Economics

Economic Snapshot - February 2020

Employment growth sped up in January, while the labor force participation rate ticked up to its highest rate since 2013.

Robert Spendlove and Drew Maggelet Feb 14, 2020

United States

The U.S. labor market started the year off strong in January, adding 225,000 jobs. The unemployment rate remained strong, rising slightly to 3.6 percent — up from an all-time low in December at 3.5 percent. Employment growth was unchanged at 1.4 percent. The labor force participation rate rose to 63.4 percent — the highest participation rate since 2013. Annual wage growth stabilized, growing 3.1 percent year-over-year. Over the previous 12 months, the education and health services (+630,000), professional and business services (+390,000) and leisure and hospitality (+320,000) sectors experienced the largest job gains. Only the natural resources and mining sector (-33,000) experienced a decline in employment. Economic growth stayed steady in the fourth quarter of 2019 at 2.1 percent. The Consumer Confidence Index rose, increasing from 128.2 in December to 131.6 in January.

Utah

Utah’s labor market growth remains the strongest in the nation. In December, the state’s year-over-year employment growth clocked in at 3.1 percent — the highest rate in the country. Utah’s unemployment rate dropped to 2.3 percent, which is the lowest unemployment rate the state has ever had. Utah added 50,400 jobs over the past year, with the education and health services (+12,400), construction (+9,700), and professional and business services (+7,500) sectors adding the largest number of employees. No sector lost jobs year-over-year. Despite slowing in the housing market, Utah housing price growth remains above the national average at 5.4 percent.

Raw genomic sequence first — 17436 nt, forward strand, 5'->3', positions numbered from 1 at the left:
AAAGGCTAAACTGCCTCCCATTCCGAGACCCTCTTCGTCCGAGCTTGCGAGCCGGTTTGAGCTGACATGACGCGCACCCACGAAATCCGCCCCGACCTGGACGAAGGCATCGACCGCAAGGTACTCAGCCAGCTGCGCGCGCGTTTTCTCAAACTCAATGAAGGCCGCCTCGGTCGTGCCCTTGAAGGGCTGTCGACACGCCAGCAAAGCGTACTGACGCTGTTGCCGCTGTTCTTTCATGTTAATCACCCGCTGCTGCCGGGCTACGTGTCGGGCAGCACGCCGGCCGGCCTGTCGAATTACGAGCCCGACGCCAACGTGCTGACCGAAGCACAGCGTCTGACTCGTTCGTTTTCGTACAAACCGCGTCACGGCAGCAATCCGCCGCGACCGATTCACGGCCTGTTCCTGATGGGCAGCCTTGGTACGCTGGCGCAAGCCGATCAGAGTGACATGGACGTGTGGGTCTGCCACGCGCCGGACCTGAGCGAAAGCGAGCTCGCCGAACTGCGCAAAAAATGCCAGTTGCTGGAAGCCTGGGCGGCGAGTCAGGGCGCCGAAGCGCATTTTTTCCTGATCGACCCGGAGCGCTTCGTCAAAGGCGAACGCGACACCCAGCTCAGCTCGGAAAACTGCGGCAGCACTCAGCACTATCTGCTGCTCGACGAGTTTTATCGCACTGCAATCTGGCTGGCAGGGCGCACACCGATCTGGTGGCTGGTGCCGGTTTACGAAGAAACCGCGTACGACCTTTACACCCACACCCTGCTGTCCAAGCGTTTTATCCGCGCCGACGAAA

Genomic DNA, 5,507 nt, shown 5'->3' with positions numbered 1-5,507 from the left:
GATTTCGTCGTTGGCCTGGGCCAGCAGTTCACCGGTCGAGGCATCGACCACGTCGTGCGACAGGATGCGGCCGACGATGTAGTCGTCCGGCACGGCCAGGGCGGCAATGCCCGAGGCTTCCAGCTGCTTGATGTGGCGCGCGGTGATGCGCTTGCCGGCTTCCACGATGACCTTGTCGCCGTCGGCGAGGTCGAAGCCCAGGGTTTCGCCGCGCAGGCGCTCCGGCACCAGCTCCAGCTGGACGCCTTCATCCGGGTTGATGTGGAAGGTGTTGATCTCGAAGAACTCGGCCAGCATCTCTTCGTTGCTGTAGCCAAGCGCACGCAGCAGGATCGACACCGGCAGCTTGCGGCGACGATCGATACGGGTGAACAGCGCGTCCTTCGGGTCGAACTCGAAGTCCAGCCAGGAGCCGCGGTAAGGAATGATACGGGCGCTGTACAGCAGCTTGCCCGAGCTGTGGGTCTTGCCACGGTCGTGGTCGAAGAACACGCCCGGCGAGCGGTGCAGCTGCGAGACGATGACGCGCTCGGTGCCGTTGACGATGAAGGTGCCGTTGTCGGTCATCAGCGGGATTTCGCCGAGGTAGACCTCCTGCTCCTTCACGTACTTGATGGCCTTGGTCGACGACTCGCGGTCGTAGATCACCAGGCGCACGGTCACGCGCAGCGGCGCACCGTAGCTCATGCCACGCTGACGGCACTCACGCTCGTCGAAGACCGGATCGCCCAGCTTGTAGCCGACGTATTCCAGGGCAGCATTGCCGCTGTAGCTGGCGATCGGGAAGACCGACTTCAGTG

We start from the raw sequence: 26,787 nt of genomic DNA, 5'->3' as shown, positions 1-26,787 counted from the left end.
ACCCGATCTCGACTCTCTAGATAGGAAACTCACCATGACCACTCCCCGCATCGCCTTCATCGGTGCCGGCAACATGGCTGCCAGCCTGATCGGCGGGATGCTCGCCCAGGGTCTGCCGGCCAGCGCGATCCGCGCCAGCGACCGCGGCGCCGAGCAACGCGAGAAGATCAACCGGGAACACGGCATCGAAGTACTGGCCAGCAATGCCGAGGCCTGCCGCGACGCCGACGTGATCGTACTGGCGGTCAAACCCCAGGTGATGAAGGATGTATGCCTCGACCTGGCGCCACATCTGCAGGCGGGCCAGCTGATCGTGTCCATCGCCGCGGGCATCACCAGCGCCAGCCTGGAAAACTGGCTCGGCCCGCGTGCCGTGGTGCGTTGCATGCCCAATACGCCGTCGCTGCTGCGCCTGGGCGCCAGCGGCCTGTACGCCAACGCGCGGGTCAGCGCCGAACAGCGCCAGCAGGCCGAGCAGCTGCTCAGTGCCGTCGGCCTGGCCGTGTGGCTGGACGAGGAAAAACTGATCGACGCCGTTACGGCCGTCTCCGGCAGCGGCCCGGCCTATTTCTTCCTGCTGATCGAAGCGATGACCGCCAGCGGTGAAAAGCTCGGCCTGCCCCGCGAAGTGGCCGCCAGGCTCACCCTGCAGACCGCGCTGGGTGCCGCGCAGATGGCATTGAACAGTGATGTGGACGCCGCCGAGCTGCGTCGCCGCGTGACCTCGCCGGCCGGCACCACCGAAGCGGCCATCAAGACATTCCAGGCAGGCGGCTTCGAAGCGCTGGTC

Idaho

Idaho’s labor market growth is speeding up. The state’s year-over-year employment growth increased from 2.6 percent in November to 2.9 percent in December — the second highest rate in the nation. The unemployment rate remains well below the national average at 2.9 percent. Idaho added 21,100 jobs over the past year, with the professional and business services (+7,000), education and health services (+3,300), and manufacturing (+2,400) sectors experiencing the largest employment gains. The natural resources and mining (-200) and other services (-200) sectors were the only sectors to lose jobs year over year. Despite some slowing, home prices in Idaho continue to rise at the fastest rate in the nation. In December, the median home value rose by 9.8 percent from the year before versus 3.7 percent nationally.

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